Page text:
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Living United: Even planned growth has a social impact
Mary Fuller
Mary Fuller, United Way of the Coastal Empire Bryan County Area Director.

Mary Fuller, United Way.

One of my roles as the Bryan County Area Director for United Way of the Coastal Empire is to assess community needs and find ways to meet those needs if they don’t already exist within the county. When presenting to community groups, I am often asked what our biggest need in Bryan County is. Without hesitation, I can confidently and quickly reply – affordable housing.

We all are aware that Bryan County is growing at an incredible rate, especially the south end of the county. You can see it along Harris Trail and Belfast River with all the new subdivisions. You can see it in the orange construction cones marking off major expansion projects throughout Richmond Hill. New businesses like Medline and the new private industrial park near I-16 promise to bring new jobs to our area.

We’ll have great things happening in Bryan County in the next few years, and I think we are all excited to see what our growth brings. The new I-95 exit will bring new restaurants, shops and other services. The new industries will bring career opportunities and more people. All this growth will increase the tax base and help our area thrive. But we also need to plan for how this growth could negatively affect our area, potentially amplifying some issues we already have – one of which is affordable housing.

As new restaurants and shops are built, new healthcare facilities come into our area, and our school system expands, all these services need workers. This all sounds great on the surface, but even right now, we have people who work in Bryan County who can not afford to live here. Let’s break this down. The U.S. Census indicates that the median gross rent for Bryan County is $1,214; in Richmond Hill it is even a little bit higher at $1,336 per month. If we go by the standard rule of not spending more than 30% of your income on housing (including utilities), a household would need to make a minimum of $48,560 per year or $23.23 per hour a year in order to live in Bryan County. 

Now, here are some actual starting salaries for some of our local professional workforce: city firefighters ($17.37/hour), school teachers (approximately $39,380 annually) and other school personnel (school nurse $44,901 annually), and healthcare workers (medical assistant around $18 per hour). None of these professionals make enough money to pay the rental costs that currently exist. Now, I am not saying they couldn’t find anywhere to live in Bryan County. I am saying that they would either need to live with family or friends, secure a second source of income (another job), or hope to find a space in the limited number of rental units that rent for less than the median cost.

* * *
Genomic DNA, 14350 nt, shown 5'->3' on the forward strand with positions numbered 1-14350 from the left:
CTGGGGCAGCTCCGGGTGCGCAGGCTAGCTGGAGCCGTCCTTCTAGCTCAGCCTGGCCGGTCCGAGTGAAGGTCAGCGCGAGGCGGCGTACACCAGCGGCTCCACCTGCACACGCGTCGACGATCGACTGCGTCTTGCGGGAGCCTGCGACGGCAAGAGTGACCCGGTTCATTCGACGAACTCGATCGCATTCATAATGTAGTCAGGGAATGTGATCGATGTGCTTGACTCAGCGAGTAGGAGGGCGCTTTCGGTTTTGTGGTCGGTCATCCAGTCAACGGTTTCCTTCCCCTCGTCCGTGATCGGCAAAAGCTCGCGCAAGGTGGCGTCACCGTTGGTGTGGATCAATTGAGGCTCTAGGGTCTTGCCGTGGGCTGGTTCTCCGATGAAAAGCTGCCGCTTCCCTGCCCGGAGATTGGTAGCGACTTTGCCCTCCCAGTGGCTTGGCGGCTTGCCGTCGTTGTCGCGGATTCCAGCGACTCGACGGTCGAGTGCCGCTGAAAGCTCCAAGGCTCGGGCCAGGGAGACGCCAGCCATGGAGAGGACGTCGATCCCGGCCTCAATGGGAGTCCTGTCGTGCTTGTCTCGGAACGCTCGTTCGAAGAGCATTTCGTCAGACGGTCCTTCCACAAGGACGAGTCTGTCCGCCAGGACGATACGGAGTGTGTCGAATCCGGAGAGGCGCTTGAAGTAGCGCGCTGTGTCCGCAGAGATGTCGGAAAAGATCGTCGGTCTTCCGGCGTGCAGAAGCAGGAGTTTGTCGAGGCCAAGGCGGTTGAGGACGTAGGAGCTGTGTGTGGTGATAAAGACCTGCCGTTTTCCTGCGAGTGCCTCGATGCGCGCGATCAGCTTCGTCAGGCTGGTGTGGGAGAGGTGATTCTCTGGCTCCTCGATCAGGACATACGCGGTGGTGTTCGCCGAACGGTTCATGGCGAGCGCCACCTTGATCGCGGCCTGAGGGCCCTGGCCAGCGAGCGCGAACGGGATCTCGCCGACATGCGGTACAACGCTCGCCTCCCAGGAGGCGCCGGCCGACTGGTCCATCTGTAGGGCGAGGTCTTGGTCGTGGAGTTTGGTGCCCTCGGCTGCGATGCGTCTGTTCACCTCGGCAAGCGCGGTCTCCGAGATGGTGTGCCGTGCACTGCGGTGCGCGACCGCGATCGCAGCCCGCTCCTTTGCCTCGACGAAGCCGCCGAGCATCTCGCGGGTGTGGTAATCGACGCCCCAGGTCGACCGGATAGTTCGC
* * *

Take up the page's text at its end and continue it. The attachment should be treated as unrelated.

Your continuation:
Kids Count data shows that 25.8% of our children in Bryan County live in single-parent families. That means, 1 in 4 children live in a household with only one income. If that single parent has only one job, often they are not able to find an affordable place to live. So, what we see every day are hardworking families and individuals – sometimes with 2 or 3 jobs – who experience one single crisis that causes them to fail financially, meaning they’re not able to pay the rent or utilities because more than 50% of their income had been going toward housing expenses. They pay the exorbitant costs so they minimize their commute time and costs, so they can ensure their children achieve success, and so they can feel safe in their neighborhoods. A sudden car repair or medical emergency should not mean residents are forced to choose between paying rent and tending to the unexpected problem.

But that’s exactly what it means for so many. Are you going to say that we don’t want firefighters, teachers, medical assistants, and people who work 3 different jobs to make ends meet to live in Bryan County? How do we attract industries to come here if we don’t have housing that is affordable for their workers? As we grow, isn’t this issue just going to get bigger? More jobs will become available, but they won’t come with a wage to support the local standard of living. We will have job openings that we will not be able to fill. I believe some of our business owners and municipalities are already feeling this void. 

So, what do we do?

Affordable housing is a complex, multi-faceted issue so it will take us all – service providers, elected officials, private business owners, developers, and all our citizens – to figure it out. In May 2019, we started Bryan County PATH (Partnership Advocating for Transformative Housing) – a community collaborative looking for ways to prevent homelessness and increase affordable housing in Bryan County. In Pembroke, the city and mayor have applied for CBDG funding and looked at other funding to start addressing their affordable housing needs. These are all a good start, but we will need a concerted, committed effort of entities working together to really make a difference. As a community, we have been planning for our growth for several years and, hopefully, we will also plan for the social impact of that growth.

To join Bryan County PATH, please reach out to the United Way office in Bryan County.

Mary Fuller is United Way’s Bryan County Area Director.

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